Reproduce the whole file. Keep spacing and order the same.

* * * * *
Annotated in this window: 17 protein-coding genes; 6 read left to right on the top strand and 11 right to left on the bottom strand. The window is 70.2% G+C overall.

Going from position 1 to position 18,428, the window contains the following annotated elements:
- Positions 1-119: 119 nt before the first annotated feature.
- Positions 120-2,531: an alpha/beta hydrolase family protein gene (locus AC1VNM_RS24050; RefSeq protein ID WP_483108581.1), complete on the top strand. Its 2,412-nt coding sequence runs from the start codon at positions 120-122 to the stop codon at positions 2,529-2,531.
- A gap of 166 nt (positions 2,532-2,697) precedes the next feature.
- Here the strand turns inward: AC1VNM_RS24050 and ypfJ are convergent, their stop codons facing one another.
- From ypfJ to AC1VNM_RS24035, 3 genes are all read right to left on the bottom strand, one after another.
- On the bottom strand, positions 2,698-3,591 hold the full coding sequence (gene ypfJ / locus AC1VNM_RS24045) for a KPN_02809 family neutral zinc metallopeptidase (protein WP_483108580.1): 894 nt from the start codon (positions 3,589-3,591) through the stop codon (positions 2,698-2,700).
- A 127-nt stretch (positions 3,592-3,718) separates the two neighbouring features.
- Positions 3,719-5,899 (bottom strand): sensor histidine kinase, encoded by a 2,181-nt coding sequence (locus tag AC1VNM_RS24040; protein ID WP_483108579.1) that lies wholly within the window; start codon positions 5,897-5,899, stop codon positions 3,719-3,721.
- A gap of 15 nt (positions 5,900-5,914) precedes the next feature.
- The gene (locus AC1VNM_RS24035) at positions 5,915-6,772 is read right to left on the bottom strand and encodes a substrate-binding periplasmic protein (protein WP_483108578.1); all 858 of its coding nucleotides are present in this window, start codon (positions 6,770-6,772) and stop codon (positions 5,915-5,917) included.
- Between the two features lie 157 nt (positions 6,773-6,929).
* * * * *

Annotated in this window: 17 protein-coding genes; 6 read left to right on the top strand and 11 right to left on the bottom strand. The window is 70.2% G+C overall.

Going from position 1 to position 18,428, the window contains the following annotated elements:
- Positions 1-119: 119 nt before the first annotated feature.
- Positions 120-2,531: an alpha/beta hydrolase family protein gene (locus AC1VNM_RS24050; RefSeq protein ID WP_483108581.1), complete on the top strand. Its 2,412-nt coding sequence runs from the start codon at positions 120-122 to the stop codon at positions 2,529-2,531.
- A gap of 166 nt (positions 2,532-2,697) precedes the next feature.
- Here the strand turns inward: AC1VNM_RS24050 and ypfJ are convergent, their stop codons facing one another.
- From ypfJ to AC1VNM_RS24035, 3 genes are all read right to left on the bottom strand, one after another.
- On the bottom strand, positions 2,698-3,591 hold the full coding sequence (gene ypfJ / locus AC1VNM_RS24045) for a KPN_02809 family neutral zinc metallopeptidase (protein WP_483108580.1): 894 nt from the start codon (positions 3,589-3,591) through the stop codon (positions 2,698-2,700).
- A 127-nt stretch (positions 3,592-3,718) separates the two neighbouring features.
- Positions 3,719-5,899 (bottom strand): sensor histidine kinase, encoded by a 2,181-nt coding sequence (locus tag AC1VNM_RS24040; protein ID WP_483108579.1) that lies wholly within the window; start codon positions 5,897-5,899, stop codon positions 3,719-3,721.
- A gap of 15 nt (positions 5,900-5,914) precedes the next feature.
- The gene (locus AC1VNM_RS24035) at positions 5,915-6,772 is read right to left on the bottom strand and encodes a substrate-binding periplasmic protein (protein WP_483108578.1); all 858 of its coding nucleotides are present in this window, start codon (positions 6,770-6,772) and stop codon (positions 5,915-5,917) included.
- Between the two features lie 157 nt (positions 6,773-6,929).